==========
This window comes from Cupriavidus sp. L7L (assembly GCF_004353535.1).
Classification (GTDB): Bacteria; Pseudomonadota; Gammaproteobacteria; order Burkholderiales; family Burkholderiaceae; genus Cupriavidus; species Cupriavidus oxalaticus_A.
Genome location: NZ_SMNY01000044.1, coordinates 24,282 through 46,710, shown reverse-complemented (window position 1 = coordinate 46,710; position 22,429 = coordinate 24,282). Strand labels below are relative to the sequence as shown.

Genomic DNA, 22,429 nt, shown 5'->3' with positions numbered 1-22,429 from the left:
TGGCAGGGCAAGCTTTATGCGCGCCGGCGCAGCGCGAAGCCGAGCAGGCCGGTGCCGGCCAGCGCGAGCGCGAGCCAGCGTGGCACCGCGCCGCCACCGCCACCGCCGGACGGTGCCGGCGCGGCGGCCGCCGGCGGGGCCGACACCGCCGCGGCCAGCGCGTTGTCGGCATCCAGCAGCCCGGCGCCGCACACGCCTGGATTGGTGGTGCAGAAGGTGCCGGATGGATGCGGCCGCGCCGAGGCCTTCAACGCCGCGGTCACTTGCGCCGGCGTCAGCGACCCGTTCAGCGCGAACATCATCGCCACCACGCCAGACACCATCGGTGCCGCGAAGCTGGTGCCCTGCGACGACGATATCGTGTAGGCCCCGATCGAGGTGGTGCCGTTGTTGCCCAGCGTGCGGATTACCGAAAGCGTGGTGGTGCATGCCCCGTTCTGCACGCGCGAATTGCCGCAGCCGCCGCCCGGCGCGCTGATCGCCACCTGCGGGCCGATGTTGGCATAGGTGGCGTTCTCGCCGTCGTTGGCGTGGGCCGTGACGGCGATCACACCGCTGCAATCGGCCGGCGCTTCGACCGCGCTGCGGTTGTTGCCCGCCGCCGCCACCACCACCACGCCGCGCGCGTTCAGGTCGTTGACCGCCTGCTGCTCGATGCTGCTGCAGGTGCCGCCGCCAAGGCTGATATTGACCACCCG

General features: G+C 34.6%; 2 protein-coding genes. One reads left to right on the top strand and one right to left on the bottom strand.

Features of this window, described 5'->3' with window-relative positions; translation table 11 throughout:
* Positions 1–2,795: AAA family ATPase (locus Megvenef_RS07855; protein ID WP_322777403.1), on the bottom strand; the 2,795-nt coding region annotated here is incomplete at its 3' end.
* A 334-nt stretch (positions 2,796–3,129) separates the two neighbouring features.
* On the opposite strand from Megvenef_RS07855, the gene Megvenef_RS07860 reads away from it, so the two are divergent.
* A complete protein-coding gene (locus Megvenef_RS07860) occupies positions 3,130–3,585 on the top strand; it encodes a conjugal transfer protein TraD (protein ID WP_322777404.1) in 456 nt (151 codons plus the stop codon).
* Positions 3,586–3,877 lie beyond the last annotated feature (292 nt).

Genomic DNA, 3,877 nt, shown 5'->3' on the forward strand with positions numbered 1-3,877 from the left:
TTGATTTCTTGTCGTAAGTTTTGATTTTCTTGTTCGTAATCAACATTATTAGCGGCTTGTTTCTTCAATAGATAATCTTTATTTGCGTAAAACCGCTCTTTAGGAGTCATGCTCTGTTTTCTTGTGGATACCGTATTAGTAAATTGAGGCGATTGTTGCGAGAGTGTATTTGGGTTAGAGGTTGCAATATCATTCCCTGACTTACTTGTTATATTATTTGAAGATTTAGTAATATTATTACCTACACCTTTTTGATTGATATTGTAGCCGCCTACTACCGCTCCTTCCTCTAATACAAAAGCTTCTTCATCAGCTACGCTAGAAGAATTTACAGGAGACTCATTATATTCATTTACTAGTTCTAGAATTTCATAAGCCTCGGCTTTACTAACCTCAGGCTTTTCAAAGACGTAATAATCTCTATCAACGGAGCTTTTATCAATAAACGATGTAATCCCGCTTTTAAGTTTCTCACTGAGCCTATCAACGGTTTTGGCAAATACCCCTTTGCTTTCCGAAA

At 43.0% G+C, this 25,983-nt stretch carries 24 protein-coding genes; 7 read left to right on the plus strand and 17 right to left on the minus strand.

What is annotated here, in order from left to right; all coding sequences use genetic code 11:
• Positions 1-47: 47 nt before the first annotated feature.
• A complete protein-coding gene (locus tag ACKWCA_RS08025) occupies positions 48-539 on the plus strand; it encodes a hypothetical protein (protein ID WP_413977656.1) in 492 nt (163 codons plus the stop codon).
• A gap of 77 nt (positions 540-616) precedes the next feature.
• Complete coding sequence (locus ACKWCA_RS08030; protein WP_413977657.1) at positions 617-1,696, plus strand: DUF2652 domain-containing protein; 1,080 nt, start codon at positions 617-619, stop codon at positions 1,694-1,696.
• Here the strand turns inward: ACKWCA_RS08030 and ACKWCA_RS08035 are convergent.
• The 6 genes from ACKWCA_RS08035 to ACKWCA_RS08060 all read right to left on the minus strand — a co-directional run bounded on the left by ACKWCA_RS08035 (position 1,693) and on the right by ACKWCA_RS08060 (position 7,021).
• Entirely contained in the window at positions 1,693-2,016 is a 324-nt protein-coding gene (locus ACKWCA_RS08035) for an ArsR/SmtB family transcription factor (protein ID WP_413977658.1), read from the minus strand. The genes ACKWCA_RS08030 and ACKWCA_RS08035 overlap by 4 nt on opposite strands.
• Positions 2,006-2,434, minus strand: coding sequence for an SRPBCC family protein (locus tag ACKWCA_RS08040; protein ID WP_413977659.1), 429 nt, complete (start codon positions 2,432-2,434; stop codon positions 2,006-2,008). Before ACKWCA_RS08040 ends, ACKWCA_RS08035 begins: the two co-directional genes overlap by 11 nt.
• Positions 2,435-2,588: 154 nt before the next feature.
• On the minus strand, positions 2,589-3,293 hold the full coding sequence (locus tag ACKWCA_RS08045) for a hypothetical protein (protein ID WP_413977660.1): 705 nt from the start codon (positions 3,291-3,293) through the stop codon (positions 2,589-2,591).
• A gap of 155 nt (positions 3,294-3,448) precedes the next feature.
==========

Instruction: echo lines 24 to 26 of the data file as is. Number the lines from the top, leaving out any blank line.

• Positions 2,006-2,434, minus strand: coding sequence for an SRPBCC family protein (locus tag ACKWCA_RS08040; protein ID WP_413977659.1), 429 nt, complete (start codon positions 2,432-2,434; stop codon positions 2,006-2,008). Before ACKWCA_RS08040 ends, ACKWCA_RS08035 begins: the two co-directional genes overlap by 11 nt.
• Positions 2,435-2,588: 154 nt before the next feature.
• On the minus strand, positions 2,589-3,293 hold the full coding sequence (locus tag ACKWCA_RS08045) for a hypothetical protein (protein ID WP_413977660.1): 705 nt from the start codon (positions 3,291-3,293) through the stop codon (positions 2,589-2,591).